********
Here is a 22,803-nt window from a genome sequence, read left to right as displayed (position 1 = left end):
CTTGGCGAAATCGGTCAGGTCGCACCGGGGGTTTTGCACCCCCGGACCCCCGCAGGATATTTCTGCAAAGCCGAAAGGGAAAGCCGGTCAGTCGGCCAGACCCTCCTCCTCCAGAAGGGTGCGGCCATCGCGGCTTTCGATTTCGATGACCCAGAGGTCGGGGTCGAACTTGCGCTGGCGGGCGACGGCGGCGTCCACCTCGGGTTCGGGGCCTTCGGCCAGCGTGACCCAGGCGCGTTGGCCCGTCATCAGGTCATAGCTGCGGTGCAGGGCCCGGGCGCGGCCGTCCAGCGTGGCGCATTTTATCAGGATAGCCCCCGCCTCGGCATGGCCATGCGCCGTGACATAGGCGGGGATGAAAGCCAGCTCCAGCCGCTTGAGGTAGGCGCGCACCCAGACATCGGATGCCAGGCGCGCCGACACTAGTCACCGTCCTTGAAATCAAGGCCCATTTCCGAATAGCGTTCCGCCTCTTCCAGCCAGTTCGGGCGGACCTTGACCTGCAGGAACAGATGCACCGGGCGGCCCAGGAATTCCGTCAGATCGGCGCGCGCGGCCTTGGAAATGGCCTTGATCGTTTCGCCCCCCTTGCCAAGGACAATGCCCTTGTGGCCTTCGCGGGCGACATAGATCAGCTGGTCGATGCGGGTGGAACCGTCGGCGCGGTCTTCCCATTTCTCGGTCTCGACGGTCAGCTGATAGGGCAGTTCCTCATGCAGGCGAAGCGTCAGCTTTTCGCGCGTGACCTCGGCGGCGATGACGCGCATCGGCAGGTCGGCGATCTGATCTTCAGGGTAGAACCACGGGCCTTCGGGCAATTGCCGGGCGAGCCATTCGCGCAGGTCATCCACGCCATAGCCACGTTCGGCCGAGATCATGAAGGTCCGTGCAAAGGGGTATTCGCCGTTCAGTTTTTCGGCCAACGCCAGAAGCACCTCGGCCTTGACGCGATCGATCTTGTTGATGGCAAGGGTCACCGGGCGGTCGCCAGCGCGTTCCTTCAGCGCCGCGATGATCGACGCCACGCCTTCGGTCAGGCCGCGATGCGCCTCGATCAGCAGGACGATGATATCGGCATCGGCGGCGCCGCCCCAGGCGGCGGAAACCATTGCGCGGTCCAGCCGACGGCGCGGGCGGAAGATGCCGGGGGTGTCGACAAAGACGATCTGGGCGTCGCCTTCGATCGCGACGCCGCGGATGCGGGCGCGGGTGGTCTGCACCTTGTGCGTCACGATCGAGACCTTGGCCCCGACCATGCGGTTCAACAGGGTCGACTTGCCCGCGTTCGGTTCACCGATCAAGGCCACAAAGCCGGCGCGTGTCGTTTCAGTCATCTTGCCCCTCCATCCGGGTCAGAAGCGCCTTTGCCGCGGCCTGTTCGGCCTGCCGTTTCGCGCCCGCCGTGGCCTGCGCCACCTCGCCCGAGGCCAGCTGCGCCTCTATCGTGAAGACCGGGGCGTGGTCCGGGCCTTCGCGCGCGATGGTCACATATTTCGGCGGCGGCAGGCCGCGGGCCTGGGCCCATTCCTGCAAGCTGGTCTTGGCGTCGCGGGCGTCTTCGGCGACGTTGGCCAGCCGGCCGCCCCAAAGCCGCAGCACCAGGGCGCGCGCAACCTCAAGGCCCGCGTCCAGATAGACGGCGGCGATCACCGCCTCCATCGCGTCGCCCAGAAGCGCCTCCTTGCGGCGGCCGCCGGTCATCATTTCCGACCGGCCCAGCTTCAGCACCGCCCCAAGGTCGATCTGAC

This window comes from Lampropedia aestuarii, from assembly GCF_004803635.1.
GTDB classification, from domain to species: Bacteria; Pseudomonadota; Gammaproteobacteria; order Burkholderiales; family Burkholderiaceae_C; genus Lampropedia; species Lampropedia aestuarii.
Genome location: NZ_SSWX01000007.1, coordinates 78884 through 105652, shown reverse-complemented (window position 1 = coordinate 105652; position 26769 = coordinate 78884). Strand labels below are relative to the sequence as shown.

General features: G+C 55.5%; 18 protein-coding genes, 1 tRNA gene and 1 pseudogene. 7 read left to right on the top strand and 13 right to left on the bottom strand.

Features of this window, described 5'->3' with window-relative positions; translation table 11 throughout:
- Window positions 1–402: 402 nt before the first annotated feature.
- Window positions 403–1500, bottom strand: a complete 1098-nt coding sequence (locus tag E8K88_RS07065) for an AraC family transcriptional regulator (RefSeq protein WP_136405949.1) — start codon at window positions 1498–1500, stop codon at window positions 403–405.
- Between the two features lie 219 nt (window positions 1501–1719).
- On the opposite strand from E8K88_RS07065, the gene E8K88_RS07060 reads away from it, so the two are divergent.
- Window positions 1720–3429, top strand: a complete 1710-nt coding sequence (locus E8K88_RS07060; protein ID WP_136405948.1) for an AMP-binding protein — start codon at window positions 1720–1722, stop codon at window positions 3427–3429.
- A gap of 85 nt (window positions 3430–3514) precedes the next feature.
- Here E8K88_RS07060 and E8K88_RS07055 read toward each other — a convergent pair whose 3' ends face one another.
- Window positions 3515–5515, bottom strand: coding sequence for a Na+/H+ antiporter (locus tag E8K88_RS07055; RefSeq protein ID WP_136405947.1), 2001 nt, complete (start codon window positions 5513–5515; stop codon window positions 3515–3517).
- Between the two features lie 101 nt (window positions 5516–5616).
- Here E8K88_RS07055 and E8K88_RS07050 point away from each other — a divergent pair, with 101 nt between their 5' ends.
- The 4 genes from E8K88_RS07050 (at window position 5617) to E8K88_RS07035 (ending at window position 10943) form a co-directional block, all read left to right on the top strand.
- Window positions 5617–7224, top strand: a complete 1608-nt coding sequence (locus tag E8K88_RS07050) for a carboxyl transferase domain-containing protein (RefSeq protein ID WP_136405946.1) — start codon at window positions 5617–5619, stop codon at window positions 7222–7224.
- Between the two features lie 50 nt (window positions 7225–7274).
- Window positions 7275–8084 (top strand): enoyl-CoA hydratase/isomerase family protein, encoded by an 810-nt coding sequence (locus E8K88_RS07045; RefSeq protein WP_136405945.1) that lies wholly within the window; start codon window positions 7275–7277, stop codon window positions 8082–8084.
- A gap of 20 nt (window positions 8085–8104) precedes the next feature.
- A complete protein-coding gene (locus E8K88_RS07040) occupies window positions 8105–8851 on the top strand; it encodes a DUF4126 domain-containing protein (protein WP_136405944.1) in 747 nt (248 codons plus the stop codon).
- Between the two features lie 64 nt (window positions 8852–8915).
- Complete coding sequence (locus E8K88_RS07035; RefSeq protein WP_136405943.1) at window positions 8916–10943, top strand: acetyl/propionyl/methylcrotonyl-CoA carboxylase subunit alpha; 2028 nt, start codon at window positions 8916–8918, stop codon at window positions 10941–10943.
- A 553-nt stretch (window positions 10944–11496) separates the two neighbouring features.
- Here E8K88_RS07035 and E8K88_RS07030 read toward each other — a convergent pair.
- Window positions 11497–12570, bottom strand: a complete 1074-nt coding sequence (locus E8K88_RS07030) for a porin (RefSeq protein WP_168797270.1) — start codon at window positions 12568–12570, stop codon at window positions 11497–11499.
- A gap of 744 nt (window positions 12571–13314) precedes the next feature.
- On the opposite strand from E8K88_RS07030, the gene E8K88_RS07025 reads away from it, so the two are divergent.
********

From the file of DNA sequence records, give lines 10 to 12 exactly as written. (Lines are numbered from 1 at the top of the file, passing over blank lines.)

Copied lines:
- Between the two features lie 219 nt (window positions 1501–1719).
- On the opposite strand from E8K88_RS07065, the gene E8K88_RS07060 reads away from it, so the two are divergent.
- Window positions 1720–3429, top strand: a complete 1710-nt coding sequence (locus E8K88_RS07060; protein ID WP_136405948.1) for an AMP-binding protein — start codon at window positions 1720–1722, stop codon at window positions 3427–3429.